Another show fusing serious themes with comedy was Colin Hoult‘s new hour – A Sketch Show for Depressives. And with his previous work being so phenomenal, the bar is set incredibly high for what turns out to be a rather an unusual beast that, if we’re brutally honest, doesn’t quite live up to the standards Hoult has previously set, albeit only by a whisker.
In the past, Colin’s Fringe shows have been fronted by a version of himself, quite often a sinister ringmaster type who introduces a variety of ghastly grotesques for an audiences edification. This year Hoult has focused the show primarily around his popular character Anna Mann: a spinster actress whose resume is principally made up of obscure theatre pieces and cult horror films. To this extent, perhaps Anna is another extension of the man himself – but the choice to focus so much time on one character means that the handful of new faces that we see (all, bizarrely ‘played’ by Anna, not Colin), are fewer in number than ever before, and don’t quite register to the same extent as they perhaps could have.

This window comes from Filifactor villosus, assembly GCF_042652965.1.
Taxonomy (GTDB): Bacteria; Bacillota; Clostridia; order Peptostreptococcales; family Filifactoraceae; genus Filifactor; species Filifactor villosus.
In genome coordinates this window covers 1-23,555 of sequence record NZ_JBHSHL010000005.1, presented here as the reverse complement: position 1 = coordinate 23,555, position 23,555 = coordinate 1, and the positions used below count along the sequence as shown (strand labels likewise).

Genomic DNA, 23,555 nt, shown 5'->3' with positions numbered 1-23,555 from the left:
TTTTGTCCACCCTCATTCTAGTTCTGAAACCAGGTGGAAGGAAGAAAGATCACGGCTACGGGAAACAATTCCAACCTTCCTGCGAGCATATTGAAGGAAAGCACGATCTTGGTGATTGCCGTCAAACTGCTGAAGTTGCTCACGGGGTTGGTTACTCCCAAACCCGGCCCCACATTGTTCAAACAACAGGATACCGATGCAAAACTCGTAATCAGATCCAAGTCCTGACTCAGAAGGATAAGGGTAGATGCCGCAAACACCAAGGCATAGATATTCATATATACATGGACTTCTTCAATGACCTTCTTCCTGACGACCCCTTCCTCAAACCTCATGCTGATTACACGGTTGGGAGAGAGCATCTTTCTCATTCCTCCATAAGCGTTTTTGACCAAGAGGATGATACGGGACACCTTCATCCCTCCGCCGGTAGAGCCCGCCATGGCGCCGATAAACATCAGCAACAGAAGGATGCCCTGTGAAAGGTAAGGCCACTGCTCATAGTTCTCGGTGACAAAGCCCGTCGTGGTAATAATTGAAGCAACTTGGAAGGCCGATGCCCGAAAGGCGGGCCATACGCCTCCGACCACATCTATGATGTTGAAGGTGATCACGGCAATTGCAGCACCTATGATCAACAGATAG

That’s not to say the show isn’t a hoot, however – far from it. Colin is a master of his craft, and his gag rate is phenomenal. As with previous works, his interactions with the crowd are a joy to behold – pulling the audience into the show rather than humiliating them from on-high, and there’s absolutely no doubting his ability to work every nook and cranny of the room. There’s also a huge amount of pleasure to be had from watching him develop Anna Mann into a more three-dimensional portrait, and ‘her’ interactions with the supporting cast (fellow comics Tom Greaves and Andrew Bridge) are deliciously naughty. The show may not quite be as ‘perfect’ as we’re used to from Colin, but there’s no denying this is still a treat that’s miles ahead of the pack. As the great Anna Mann herself would say: ‘Fuck off, we love you’.